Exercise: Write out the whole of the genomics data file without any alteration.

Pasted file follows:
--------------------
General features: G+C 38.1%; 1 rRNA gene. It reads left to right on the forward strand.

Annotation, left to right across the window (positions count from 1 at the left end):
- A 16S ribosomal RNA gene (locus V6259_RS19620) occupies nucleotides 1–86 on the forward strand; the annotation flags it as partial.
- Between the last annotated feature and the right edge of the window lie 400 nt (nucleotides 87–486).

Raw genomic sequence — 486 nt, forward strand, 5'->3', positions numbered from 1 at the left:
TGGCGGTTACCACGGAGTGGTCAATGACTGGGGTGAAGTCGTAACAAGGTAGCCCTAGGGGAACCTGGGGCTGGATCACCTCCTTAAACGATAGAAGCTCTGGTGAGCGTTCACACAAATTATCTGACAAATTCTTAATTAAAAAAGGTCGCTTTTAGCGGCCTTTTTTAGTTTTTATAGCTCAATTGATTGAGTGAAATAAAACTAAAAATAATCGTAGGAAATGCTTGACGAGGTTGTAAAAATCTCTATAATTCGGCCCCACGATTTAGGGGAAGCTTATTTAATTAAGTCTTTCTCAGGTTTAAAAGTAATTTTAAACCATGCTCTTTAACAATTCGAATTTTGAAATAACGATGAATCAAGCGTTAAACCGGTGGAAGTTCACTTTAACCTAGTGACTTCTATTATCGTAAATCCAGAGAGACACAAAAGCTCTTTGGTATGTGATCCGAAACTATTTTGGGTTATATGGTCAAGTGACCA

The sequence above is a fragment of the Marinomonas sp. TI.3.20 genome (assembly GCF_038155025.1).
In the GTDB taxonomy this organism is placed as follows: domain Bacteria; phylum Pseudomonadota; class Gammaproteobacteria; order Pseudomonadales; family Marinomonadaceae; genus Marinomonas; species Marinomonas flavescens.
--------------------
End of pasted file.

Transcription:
General features: G+C 38.1%; 1 rRNA gene. It reads left to right on the forward strand.

Annotation, left to right across the window (positions count from 1 at the left end):
- A 16S ribosomal RNA gene (locus V6259_RS19620) occupies nucleotides 1–86 on the forward strand; the annotation flags it as partial.
- Between the last annotated feature and the right edge of the window lie 400 nt (nucleotides 87–486).

Raw genomic sequence — 486 nt, forward strand, 5'->3', positions numbered from 1 at the left:
TGGCGGTTACCACGGAGTGGTCAATGACTGGGGTGAAGTCGTAACAAGGTAGCCCTAGGGGAACCTGGGGCTGGATCACCTCCTTAAACGATAGAAGCTCTGGTGAGCGTTCACACAAATTATCTGACAAATTCTTAATTAAAAAAGGTCGCTTTTAGCGGCCTTTTTTAGTTTTTATAGCTCAATTGATTGAGTGAAATAAAACTAAAAATAATCGTAGGAAATGCTTGACGAGGTTGTAAAAATCTCTATAATTCGGCCCCACGATTTAGGGGAAGCTTATTTAATTAAGTCTTTCTCAGGTTTAAAAGTAATTTTAAACCATGCTCTTTAACAATTCGAATTTTGAAATAACGATGAATCAAGCGTTAAACCGGTGGAAGTTCACTTTAACCTAGTGACTTCTATTATCGTAAATCCAGAGAGACACAAAAGCTCTTTGGTATGTGATCCGAAACTATTTTGGGTTATATGGTCAAGTGACCA

The sequence above is a fragment of the Marinomonas sp. TI.3.20 genome (assembly GCF_038155025.1).
In the GTDB taxonomy this organism is placed as follows: domain Bacteria; phylum Pseudomonadota; class Gammaproteobacteria; order Pseudomonadales; family Marinomonadaceae; genus Marinomonas; species Marinomonas flavescens.